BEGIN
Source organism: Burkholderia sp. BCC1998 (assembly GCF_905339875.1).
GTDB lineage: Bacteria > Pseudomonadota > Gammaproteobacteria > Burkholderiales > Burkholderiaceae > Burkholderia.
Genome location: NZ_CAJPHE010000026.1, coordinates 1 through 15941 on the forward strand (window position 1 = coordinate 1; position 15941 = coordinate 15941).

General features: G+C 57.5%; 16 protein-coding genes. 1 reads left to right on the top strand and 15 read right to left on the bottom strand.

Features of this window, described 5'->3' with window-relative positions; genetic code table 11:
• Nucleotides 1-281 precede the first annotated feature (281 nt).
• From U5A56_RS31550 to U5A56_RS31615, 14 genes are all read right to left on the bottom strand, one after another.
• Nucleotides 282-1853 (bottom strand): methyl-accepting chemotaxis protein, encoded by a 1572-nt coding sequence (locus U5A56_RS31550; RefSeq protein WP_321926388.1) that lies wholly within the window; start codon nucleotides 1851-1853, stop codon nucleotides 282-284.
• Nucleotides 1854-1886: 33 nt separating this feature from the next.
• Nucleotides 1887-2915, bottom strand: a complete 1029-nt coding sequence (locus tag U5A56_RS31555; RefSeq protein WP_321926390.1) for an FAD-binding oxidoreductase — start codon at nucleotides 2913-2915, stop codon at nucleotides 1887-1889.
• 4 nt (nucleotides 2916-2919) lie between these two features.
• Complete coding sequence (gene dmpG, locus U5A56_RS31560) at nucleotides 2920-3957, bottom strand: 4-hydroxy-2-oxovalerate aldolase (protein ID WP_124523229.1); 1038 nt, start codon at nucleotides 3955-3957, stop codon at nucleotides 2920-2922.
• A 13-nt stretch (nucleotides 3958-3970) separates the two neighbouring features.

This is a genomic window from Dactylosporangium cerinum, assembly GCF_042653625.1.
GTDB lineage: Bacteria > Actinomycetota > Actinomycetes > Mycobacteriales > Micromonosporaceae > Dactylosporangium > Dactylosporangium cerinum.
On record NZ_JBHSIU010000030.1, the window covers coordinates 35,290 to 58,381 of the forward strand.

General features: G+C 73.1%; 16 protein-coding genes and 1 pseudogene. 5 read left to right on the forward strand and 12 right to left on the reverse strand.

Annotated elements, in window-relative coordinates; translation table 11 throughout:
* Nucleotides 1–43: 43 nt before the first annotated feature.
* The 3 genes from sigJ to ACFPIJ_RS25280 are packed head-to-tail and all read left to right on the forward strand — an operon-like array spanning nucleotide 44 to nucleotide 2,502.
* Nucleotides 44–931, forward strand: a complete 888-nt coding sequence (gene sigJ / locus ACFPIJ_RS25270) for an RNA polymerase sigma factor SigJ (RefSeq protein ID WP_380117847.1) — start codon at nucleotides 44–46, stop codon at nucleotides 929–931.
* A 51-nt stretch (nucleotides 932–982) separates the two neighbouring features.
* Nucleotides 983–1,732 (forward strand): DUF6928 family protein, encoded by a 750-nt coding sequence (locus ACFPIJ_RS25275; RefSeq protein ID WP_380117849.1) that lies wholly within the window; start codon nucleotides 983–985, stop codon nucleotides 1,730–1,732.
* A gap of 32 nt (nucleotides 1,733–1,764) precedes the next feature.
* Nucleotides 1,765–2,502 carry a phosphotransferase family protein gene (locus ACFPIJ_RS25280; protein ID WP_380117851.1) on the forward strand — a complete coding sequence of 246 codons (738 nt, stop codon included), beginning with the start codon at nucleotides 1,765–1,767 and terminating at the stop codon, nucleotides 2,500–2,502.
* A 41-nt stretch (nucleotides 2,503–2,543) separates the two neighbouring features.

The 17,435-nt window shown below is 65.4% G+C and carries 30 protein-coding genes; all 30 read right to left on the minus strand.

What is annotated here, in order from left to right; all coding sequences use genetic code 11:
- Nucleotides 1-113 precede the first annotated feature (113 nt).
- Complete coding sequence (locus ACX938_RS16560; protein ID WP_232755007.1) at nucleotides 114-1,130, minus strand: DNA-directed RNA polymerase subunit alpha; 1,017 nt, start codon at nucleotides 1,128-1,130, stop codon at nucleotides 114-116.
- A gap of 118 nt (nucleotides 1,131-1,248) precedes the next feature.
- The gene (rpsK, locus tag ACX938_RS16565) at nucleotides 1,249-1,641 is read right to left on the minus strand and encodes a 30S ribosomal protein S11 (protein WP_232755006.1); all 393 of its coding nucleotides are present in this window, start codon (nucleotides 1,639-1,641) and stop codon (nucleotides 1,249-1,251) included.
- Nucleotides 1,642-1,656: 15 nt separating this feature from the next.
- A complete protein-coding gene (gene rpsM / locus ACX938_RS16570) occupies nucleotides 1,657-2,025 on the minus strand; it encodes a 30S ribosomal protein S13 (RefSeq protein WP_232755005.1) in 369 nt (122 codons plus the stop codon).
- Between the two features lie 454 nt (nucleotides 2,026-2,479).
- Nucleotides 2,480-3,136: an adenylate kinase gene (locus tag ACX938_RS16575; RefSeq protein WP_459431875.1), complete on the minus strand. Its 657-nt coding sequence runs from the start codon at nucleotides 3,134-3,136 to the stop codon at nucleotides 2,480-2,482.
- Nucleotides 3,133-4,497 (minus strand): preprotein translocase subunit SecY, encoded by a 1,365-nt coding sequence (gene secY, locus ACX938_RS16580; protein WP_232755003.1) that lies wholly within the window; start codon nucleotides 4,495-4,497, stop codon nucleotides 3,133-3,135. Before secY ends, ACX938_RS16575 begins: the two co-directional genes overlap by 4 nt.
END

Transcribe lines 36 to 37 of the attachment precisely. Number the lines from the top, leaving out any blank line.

- Nucleotides 2,480-3,136: an adenylate kinase gene (locus tag ACX938_RS16575; RefSeq protein WP_459431875.1), complete on the minus strand. Its 657-nt coding sequence runs from the start codon at nucleotides 3,134-3,136 to the stop codon at nucleotides 2,480-2,482.
- Nucleotides 3,133-4,497 (minus strand): preprotein translocase subunit SecY, encoded by a 1,365-nt coding sequence (gene secY, locus ACX938_RS16580; protein WP_232755003.1) that lies wholly within the window; start codon nucleotides 4,495-4,497, stop codon nucleotides 3,133-3,135. Before secY ends, ACX938_RS16575 begins: the two co-directional genes overlap by 4 nt.